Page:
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Thursday, May 23 2019 @ 11:02 PM UTC

Martinelli - "There's Oil in the Darién"

Gold & Mining PANAMA (ACAN-EFE) - Panama's president Ricardo Martinelli said "there's oil" in the dense jungles of Panama's Darién province, and that he would promote the development of mining as well as the extraction and exploitation of other resources in the country while respecting the environment. Martinelli said "even though you won't believe it, I'm going to say something that I probably should not say, that in Panama there is oil in the area of the Darién. We are performing the studies and we have confirmed that the same underground petroleum resources being exploited in neighboring Colombia also exist in Panama." Martinelli spoke on this subject as part of his inaugural address at the opening of the Annual Conference of Business Executives, organized by the Panamanian Association of Business Executives. "Mining is important. It has a great future in Panama. There are many companies interested in investing in the country," added the president. He said his government will promote responsible mining and oil exploitation, so that they "pay dividends to the State, respecting the environment, and with an orderly development." Martinelli said next Friday he would visit a place, whose specific location he did not divulge, to see where people collect oil that comes up to the surface. "I have to see it with my own eyes," he said. (La Prensa)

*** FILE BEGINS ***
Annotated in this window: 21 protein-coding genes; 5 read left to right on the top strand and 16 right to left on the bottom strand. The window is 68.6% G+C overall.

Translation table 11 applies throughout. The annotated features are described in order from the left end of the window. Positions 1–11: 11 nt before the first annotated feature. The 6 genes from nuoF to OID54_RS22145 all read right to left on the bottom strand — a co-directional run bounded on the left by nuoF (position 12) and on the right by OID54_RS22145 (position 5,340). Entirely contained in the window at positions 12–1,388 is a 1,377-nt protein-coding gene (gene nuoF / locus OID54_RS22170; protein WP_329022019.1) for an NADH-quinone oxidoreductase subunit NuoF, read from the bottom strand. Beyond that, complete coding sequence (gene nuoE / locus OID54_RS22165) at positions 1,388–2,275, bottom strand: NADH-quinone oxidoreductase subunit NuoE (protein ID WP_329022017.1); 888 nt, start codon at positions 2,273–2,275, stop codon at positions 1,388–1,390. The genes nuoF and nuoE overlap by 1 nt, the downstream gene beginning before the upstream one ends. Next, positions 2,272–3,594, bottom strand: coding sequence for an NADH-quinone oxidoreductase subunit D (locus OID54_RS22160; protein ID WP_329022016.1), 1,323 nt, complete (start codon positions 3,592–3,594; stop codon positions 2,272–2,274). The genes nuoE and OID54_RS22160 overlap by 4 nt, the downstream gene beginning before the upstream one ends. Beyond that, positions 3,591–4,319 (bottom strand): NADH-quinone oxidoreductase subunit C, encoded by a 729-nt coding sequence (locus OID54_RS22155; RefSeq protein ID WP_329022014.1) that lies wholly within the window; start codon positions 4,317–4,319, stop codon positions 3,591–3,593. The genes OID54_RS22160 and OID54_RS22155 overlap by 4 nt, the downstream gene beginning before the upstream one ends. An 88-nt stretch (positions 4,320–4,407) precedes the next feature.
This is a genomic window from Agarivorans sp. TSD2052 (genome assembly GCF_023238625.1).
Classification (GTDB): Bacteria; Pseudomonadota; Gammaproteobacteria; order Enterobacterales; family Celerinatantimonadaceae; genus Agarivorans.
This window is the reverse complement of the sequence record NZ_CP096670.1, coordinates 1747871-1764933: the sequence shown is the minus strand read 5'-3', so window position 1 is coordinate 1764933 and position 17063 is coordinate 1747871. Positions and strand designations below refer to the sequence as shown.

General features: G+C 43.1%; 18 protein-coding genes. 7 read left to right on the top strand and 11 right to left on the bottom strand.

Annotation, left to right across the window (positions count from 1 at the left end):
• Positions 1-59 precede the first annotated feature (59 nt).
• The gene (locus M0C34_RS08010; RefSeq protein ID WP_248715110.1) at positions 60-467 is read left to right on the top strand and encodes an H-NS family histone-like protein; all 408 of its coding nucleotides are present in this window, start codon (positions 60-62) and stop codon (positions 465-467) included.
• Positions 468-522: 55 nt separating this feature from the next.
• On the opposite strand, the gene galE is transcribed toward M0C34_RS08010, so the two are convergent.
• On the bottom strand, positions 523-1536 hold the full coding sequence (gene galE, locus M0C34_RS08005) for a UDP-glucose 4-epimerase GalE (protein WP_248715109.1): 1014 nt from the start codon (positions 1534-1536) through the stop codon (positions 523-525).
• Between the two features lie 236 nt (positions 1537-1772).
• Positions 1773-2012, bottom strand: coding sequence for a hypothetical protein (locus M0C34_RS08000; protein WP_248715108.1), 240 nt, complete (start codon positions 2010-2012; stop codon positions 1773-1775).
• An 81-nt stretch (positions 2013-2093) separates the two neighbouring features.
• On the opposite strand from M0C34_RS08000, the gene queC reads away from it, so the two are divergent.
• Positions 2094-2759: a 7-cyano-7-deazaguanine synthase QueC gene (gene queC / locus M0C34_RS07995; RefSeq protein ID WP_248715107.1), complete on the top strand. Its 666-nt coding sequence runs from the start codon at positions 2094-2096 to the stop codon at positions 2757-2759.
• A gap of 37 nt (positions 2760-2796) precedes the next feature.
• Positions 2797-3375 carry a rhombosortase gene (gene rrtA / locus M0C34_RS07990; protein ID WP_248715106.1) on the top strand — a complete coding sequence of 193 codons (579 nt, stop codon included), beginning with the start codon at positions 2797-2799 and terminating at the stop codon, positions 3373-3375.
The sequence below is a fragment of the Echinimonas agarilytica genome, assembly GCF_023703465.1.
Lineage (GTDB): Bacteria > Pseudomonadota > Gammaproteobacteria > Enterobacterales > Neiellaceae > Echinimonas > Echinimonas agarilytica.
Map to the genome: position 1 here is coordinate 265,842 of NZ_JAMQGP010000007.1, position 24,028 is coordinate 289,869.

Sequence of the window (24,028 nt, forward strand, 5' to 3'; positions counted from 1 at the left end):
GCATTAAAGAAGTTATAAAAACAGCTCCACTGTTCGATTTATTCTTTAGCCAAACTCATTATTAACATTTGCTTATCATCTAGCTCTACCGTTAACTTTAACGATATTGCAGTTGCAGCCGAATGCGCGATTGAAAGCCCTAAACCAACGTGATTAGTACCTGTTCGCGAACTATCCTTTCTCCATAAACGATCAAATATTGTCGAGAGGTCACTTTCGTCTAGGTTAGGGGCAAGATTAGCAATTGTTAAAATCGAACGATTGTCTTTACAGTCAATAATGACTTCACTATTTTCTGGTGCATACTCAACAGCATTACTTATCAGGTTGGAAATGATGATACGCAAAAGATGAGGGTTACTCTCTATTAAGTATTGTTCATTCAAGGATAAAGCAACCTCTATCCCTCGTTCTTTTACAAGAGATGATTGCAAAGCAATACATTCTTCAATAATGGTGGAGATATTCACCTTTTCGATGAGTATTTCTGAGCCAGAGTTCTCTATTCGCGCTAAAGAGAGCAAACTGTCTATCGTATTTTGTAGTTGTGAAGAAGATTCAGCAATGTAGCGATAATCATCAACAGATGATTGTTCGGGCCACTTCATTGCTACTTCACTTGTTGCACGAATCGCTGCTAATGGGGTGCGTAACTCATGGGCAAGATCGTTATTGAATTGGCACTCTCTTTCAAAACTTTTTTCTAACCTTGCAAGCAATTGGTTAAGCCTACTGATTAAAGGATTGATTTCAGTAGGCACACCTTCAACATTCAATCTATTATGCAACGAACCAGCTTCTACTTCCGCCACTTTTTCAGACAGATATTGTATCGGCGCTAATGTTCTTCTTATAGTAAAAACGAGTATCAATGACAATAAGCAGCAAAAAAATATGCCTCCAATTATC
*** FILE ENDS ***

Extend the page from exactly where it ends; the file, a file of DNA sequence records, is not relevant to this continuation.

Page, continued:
Editor's Comment: Again, same old story of unfulfilled hopes and promises. Back during the administration of Martin Torrijos there were several companies, specifically wildcat drillers from Texas among others, who actively sought permission and concessions to tap into the petroleum resources that actually do exist under Panamanian soil (on the mainland) as well as offshore. The geological studies were done a long time ago, and in fact the information has been updated with more precise and sophisticated technology recently. These companies got momentarily excited over the possibilities of being able to develop the exploitation of these petroleum reserves, and then the same old trick occurred. The hands came out, looking for bribes. I heard the same stories about how people wanted to charge as much as $10,000 just to get a meeting with a Minister or some important government person who supposedly had the clout and political power to get things done. Of course, all of the companies who were initially interested packed their bags and left. A few years ago I had a very long conversation with one of those Texas oilmen who explained to me in precise detail exactly what had happened, and why they were leaving. He predicted to me then that the exact same thing was going to happen with all of the refinery deals that were supposedly being put together, and of course he was right, they all fell apart, thanks to the cultural Panamanian need to try to suck money out of anyone who wants to invest in the country. One can only hope that Ricardo Martinelli is different. Panama already has the Canal which is being expanded to the point where it will generate $5 billion dollars in revenue every year. There is already at least one gold mine now on line and producing (Petaquilla), a huge copper deposit is about to be developed (Inmet), and if you add oil to the mix then of course all of that adds up to a much more prosperous future for the average Panamanian. It looks like it's all coming together for Panama, soon to be the richest country in Latin America.

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